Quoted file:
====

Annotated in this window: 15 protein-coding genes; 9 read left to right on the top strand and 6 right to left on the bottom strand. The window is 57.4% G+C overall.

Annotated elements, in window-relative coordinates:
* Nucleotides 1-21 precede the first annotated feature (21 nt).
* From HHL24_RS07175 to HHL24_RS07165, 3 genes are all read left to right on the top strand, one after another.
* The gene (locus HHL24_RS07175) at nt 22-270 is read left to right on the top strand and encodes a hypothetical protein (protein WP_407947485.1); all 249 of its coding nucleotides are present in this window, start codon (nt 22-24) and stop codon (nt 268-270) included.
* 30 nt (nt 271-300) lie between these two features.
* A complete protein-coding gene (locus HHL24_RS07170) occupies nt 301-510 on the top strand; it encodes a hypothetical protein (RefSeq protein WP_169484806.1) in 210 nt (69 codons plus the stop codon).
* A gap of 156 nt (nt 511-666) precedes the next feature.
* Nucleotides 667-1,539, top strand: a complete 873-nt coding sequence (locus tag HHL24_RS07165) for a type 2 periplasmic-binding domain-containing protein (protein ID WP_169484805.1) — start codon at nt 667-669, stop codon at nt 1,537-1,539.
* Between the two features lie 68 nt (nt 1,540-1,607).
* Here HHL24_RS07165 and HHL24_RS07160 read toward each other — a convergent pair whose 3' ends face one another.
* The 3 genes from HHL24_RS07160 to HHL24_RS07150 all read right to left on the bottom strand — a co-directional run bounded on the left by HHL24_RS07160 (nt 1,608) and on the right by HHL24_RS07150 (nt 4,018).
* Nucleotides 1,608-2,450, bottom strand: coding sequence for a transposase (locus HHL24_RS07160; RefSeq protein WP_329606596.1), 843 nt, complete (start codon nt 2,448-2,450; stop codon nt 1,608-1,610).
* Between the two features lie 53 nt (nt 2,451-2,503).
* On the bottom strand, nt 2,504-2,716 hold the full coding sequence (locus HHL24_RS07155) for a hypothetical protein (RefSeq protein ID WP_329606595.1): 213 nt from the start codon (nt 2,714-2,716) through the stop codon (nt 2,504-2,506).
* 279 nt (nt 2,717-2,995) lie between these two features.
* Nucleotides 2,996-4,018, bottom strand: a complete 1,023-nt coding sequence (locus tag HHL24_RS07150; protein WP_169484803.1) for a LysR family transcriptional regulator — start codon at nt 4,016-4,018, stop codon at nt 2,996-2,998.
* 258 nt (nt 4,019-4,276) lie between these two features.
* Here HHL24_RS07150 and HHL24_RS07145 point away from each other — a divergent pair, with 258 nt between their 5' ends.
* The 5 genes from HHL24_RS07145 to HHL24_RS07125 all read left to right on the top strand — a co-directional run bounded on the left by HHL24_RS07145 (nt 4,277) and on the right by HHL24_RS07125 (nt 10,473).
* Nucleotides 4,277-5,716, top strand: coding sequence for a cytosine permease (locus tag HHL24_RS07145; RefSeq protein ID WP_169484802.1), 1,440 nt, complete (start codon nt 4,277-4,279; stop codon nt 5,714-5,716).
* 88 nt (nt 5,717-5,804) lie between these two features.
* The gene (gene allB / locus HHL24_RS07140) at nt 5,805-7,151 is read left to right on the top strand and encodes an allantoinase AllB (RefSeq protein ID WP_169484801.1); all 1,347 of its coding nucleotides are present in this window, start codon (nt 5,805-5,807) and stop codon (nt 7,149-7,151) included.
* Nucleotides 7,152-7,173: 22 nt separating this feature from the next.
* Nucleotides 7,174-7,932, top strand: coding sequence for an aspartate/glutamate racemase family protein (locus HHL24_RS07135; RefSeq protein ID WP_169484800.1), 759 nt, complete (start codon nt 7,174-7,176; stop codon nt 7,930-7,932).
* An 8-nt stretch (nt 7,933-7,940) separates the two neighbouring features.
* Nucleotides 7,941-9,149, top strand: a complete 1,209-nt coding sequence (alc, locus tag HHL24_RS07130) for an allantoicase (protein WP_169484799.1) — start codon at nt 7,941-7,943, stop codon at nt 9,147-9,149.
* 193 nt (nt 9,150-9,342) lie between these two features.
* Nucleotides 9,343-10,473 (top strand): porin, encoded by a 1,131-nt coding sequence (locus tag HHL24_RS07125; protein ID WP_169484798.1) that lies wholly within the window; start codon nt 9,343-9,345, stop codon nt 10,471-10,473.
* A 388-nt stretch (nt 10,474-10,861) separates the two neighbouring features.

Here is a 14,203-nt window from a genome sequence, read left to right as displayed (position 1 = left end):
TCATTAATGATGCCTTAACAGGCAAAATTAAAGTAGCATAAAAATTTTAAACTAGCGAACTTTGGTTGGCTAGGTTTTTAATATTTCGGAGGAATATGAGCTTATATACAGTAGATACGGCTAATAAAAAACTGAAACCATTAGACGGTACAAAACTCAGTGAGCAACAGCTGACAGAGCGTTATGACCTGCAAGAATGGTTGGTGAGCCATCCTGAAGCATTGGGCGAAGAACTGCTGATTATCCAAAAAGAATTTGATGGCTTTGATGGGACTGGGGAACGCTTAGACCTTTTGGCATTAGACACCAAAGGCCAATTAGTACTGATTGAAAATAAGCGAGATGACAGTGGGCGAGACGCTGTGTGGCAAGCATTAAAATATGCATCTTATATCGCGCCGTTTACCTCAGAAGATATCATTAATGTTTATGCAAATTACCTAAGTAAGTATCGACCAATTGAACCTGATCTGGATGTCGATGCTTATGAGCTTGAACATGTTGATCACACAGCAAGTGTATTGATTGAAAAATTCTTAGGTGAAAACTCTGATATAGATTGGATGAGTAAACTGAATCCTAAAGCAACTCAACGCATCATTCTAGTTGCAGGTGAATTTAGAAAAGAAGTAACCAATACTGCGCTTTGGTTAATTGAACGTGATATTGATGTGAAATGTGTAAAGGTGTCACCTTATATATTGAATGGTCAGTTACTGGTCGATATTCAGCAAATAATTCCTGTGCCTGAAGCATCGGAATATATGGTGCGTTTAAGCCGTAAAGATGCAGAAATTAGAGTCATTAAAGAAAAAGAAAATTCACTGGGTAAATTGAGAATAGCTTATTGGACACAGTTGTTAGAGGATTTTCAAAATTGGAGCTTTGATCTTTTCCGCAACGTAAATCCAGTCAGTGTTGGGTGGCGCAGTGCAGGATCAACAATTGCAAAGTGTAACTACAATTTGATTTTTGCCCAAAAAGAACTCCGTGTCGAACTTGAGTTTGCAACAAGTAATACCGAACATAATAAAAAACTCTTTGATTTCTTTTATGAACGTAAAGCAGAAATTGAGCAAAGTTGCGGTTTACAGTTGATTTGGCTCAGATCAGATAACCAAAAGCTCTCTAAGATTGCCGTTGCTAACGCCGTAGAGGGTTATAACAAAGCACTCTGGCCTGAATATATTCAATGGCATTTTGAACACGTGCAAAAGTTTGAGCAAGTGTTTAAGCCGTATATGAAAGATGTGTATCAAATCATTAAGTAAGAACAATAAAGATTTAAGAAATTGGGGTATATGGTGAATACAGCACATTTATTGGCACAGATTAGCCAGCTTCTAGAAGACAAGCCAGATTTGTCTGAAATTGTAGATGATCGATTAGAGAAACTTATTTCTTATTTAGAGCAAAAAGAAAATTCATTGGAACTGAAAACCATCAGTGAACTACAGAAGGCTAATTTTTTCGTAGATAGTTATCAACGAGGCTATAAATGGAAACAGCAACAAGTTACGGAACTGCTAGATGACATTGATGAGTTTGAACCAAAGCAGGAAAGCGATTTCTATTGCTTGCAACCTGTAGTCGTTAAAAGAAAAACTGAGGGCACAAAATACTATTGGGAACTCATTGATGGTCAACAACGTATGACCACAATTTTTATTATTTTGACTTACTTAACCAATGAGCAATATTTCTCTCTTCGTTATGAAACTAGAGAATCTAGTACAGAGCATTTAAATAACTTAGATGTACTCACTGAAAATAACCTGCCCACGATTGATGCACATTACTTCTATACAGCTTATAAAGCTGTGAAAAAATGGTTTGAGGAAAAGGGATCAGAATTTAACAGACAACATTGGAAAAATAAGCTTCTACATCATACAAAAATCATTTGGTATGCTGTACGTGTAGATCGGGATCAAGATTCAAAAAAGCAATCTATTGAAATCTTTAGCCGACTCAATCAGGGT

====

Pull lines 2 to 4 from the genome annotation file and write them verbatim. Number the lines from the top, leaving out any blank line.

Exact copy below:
Annotated elements, in window-relative coordinates:
* Nucleotides 1-21 precede the first annotated feature (21 nt).
* From HHL24_RS07175 to HHL24_RS07165, 3 genes are all read left to right on the top strand, one after another.